Mission-Aware Adaptive Communication for Collaborative Mobile Entities

Mission-Aware Adaptive Communication for Collaborative Mobile Entities

Jérôme Lacouture (Université de Toulouse, France), Ismael Bouassida Rodriguez (Université de Toulouse, France), Jean-Paul Arcangeli (Paul Sabatier University, France), Christophe Chassot (Université de Toulouse, France), Thierry Desprats (Paul Sabatier University, France), Khalil Drira (Université de Toulouse, France), Francisco Garijo (Université de Toulouse, France), Victor Noel (Paul Sabatier University, France), Michelle Sibilla (Paul Sabatier University, France) and Catherine Tessier (ONERA Centre de Toulouse – DCSD, France)
DOI: 10.4018/978-1-60960-042-6.ch064
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Abstract

Adaptation of communication is needed to maintain the connectivity and quality of communication in group-wide collaborative activities. This becomes quite a challenge to handle when mobile entities are part of a wireless environment, in which responsiveness and availability of the communication system are required. In this chapter, these challenges are addressed within the context of the ROSACE project where mobile ground and flying robots have to collaborate either between them selves or with remote artificial and human actors during save and rescue missions in the event of disasters such as forest fires. This chapter presents our first results. The final goal is to propose new concepts, models and architectures that supports cooperative adaptation which is aware of the mission being executed. Thus, the communication system can be adequately adapted in response to predictable or unpredictable evolutions of the activity requirements and to the unpredictable changes in the communication resource constraints.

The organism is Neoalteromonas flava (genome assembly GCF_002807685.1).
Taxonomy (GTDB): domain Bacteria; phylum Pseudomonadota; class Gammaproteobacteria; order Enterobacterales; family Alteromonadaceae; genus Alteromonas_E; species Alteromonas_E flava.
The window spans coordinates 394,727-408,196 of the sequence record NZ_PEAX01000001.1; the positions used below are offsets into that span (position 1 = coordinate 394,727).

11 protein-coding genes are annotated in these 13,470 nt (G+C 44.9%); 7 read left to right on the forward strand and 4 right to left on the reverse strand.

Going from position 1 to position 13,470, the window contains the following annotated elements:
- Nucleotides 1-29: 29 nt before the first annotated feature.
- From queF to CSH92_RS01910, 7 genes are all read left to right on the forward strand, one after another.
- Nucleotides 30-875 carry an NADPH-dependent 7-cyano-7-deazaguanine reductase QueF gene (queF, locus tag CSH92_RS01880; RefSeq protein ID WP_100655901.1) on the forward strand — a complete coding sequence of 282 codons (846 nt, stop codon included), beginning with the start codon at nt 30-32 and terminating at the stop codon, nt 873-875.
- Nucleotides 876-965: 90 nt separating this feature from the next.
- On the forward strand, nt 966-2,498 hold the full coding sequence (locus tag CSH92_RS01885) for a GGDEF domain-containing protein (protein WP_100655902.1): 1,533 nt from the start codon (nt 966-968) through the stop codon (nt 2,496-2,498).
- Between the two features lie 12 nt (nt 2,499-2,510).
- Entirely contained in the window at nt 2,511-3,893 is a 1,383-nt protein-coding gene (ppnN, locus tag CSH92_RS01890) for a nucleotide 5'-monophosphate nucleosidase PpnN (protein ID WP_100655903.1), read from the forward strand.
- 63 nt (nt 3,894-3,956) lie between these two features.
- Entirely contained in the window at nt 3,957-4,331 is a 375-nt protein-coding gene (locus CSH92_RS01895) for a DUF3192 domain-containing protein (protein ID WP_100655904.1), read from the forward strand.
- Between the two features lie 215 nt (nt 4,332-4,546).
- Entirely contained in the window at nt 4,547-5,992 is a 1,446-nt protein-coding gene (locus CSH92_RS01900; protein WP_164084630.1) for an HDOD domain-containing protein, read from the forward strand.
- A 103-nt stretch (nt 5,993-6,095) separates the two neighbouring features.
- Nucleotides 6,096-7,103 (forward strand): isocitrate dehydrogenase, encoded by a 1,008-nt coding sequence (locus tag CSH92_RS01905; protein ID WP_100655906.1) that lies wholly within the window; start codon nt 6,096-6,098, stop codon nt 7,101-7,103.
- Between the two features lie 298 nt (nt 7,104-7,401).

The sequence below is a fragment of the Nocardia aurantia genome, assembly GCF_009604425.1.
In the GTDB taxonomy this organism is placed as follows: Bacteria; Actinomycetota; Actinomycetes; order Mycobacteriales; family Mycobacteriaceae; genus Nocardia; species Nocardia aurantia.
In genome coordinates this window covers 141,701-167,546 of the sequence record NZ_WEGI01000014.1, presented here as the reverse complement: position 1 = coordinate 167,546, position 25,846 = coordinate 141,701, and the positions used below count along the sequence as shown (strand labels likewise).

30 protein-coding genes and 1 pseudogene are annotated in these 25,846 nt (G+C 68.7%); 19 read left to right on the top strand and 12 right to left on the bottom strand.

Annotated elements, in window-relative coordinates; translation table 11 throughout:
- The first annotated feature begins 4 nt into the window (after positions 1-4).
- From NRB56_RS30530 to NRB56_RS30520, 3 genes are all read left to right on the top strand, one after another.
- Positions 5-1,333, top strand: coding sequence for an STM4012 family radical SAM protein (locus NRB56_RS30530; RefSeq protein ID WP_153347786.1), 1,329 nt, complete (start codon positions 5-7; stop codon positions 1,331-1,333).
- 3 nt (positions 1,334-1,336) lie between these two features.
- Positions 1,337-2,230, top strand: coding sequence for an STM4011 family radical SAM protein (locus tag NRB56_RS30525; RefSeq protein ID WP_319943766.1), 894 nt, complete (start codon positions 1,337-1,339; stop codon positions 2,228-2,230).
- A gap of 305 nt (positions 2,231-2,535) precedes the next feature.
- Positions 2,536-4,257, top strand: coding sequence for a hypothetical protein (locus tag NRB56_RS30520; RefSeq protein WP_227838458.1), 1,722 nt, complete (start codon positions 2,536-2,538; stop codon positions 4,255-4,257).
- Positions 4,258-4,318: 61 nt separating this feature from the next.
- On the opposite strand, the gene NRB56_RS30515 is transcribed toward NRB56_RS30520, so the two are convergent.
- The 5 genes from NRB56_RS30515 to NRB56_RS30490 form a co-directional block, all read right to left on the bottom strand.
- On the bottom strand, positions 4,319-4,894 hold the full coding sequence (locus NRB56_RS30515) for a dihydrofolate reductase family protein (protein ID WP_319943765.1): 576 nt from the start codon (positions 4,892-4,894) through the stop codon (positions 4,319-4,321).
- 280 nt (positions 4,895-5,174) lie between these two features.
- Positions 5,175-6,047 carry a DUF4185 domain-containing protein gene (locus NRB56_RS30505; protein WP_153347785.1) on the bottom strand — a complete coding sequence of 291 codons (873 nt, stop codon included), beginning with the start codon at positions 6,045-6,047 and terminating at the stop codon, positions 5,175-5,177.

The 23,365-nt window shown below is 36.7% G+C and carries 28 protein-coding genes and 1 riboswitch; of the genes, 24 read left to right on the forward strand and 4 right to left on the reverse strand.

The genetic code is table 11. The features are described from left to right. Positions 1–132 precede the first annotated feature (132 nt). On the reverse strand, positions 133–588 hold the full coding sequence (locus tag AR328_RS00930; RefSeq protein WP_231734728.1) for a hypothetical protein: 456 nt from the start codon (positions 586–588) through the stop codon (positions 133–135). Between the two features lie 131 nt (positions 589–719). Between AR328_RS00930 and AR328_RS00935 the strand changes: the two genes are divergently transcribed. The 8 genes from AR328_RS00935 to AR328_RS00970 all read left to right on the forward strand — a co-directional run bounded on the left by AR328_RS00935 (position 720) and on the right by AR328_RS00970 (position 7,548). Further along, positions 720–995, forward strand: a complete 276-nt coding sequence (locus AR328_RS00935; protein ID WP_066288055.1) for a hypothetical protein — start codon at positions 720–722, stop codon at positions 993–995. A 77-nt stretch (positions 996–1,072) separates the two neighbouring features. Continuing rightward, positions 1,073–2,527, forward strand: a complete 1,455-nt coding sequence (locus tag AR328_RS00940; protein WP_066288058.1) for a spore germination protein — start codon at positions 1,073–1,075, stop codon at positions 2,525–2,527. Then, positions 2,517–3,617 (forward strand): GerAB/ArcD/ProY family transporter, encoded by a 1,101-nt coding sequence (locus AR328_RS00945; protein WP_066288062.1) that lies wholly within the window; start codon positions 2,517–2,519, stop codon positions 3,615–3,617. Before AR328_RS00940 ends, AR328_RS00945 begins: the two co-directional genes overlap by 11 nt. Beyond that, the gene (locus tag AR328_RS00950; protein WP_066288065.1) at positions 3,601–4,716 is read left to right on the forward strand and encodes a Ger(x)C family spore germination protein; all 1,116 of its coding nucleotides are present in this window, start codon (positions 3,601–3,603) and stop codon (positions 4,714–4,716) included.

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Introduction

The ROSACE (“Robots and Embedded Self-adaptive communicating Systems”) project aims to study and develop the necessary means to design, specify, implement and deploy a set of mobile autonomous communicating and cooperating robots and software entities with well-established properties, particularly in terms of safety, self-healability, ability to achieve a set of missions and self-adaptation in a dynamic environment. A typical case study may consider the context of mobile entities cooperating in a critical operation for crisis management (i.e. to put out fires in a dynamic environment), dealing with heterogeneous and unstable ubiquitous communications resources.

In this context, communication is essential to achieve the mission objectives since it allows the exchange of information between participants. The dynamicity of the environment and the deployment of communication resources will affect communication integrity. The need to adapt communications is one of the main challenges of the ROSACE project. The communication system is designed as an organisation of autonomous entities in charge of managing the communication resources available for the mission in order to provide communication service with the best quality of service (QoS) to actors participating in the operating scenario. Specific goals of the communication system are as follows: